We know that stacking is the most popular meta-learning technique. It learns from the predictions of the base learners that learn from the training dataset. Now assuming there are two base learners, denoted as A and B, they have been trained on the training dataset training dataset $D_{train}$. Learner A outperform distinctly B on the validation dataset $D_{validation}$, as indicated by the ROC curve totally enclosing that of B on $D_{validation}$, as illustrated by the following figure. Under such case, can stacking of A and B further improve the performance on $D_{validation}$?

I encountered this question when dealing with my data in geosciences, which indicated the stacked meta-learner can only achieve as most good result as that of A. Since the data is in private, I cannot share the project.

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This figure is just for illustration, which is cited from:https://classeval.wordpress.com/introduction/introduction-to-the-roc-receiver-operating-characteristics-plot/


1 Answer 1


I must admit I am not awfully experienced with stacking, however I've done a good amount of reading so here's my two cents.

To be clear: by "Under such case, can stacking of A and B further improve the performance", I assume you mean you're training some model C on the outputs of both A and B.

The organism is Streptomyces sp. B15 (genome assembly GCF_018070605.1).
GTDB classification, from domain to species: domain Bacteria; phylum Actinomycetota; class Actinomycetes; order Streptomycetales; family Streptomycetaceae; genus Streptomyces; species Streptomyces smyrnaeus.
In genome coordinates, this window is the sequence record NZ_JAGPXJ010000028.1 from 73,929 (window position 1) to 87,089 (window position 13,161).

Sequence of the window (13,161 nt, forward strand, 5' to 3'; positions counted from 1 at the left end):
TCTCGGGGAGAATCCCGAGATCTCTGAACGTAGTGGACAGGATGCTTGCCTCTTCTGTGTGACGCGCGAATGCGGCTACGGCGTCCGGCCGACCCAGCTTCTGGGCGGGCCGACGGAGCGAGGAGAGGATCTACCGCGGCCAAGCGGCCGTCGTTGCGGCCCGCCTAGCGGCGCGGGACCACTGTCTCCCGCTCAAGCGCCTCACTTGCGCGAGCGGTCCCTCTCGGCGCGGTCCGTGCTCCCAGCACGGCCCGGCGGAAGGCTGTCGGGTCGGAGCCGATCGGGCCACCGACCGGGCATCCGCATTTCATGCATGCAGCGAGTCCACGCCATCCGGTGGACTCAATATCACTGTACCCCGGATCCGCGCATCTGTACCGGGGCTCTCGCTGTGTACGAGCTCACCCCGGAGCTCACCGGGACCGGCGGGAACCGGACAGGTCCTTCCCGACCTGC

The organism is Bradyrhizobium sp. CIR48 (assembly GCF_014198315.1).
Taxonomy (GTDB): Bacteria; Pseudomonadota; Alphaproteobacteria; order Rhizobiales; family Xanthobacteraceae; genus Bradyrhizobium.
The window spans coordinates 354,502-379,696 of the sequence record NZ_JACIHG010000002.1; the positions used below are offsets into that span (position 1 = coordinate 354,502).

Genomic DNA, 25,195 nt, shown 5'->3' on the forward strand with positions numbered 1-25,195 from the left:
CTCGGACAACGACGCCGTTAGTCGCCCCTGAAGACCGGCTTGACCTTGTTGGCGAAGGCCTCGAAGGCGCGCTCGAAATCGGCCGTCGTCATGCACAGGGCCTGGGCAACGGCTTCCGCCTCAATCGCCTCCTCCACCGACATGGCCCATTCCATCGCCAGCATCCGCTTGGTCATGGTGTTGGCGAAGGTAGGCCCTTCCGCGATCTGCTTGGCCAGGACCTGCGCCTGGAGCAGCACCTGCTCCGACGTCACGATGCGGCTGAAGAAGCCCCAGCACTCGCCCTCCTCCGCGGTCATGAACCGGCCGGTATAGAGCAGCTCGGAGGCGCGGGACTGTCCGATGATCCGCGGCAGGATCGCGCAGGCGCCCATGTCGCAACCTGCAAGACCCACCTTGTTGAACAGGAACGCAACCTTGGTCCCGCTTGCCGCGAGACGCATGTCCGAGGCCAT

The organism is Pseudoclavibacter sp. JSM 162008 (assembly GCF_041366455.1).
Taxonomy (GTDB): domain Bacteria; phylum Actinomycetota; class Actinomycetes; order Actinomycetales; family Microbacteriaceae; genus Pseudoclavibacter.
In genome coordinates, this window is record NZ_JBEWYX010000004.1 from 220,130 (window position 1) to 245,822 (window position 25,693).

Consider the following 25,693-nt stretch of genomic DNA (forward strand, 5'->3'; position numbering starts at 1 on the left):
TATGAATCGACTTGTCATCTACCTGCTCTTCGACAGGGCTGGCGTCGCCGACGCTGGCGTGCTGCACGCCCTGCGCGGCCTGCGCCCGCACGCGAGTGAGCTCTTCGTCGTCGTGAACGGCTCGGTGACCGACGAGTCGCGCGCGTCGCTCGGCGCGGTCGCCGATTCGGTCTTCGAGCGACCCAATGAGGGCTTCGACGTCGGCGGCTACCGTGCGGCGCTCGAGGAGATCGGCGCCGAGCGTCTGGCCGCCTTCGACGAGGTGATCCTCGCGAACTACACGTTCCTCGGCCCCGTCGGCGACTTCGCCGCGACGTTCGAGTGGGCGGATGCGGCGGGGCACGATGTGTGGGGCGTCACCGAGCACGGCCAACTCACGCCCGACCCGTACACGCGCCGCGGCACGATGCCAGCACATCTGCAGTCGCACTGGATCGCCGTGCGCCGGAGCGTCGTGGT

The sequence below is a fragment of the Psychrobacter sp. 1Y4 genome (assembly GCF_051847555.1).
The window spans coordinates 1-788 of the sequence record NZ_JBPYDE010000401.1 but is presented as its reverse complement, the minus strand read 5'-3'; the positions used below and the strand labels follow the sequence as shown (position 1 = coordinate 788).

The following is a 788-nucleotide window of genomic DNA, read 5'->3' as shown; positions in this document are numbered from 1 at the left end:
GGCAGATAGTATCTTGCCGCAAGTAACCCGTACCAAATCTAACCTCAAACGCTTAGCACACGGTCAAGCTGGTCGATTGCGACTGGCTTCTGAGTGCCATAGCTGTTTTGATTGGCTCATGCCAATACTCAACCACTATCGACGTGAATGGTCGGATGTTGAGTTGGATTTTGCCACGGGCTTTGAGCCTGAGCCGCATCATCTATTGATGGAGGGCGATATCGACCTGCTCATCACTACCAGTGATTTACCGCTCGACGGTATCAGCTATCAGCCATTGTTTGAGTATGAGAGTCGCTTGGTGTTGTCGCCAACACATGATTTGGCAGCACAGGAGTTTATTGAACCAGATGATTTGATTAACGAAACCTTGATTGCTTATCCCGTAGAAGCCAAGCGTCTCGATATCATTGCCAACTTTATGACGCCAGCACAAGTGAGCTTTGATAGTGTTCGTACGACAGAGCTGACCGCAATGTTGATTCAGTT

My response:

You have two base learners, one of which is undoubtedly superior to other overall. However, a meta-learner trained on both, A and B, could still outperform A (the top base performer).

The reason is that if A and B are different (different algorithms, different hyperparameters, trained on different rows/features etc.), they could have different biases. So even though on average A is better, it could be the case that it's not flat out better in every scenario. Imagine you have a dataset of some measurement made in males (20% of data) and females (80% of data). A could be much better than B on average, but let's say B is really good at the male rows. This situation-specific superiority of B would likely be drowned out when looking at the overall performance like you are, BUT a meta-learner could be able to pick up on the fact that when male, B tends to be more accurate but broadly A is better.

My point here, is that even though one model could be better overall, there is the possibility that the models A and B have biases different enough that a meta-learner could discern these orthogonal biases and learn to rely more on one than the other in certain situations (leading to perhaps only a very marginal improvement in performance).

However, if the biases/errors between A and B are not very different, then you almost certainly won't get performance improvement by stacking. For example, if A is a tuned RF and B is an unoptimized RF trained on some random subset of the data (there's no reason at ALL to think that B would have any unique insight that A doesn't have), then there's no reason stacking would help.


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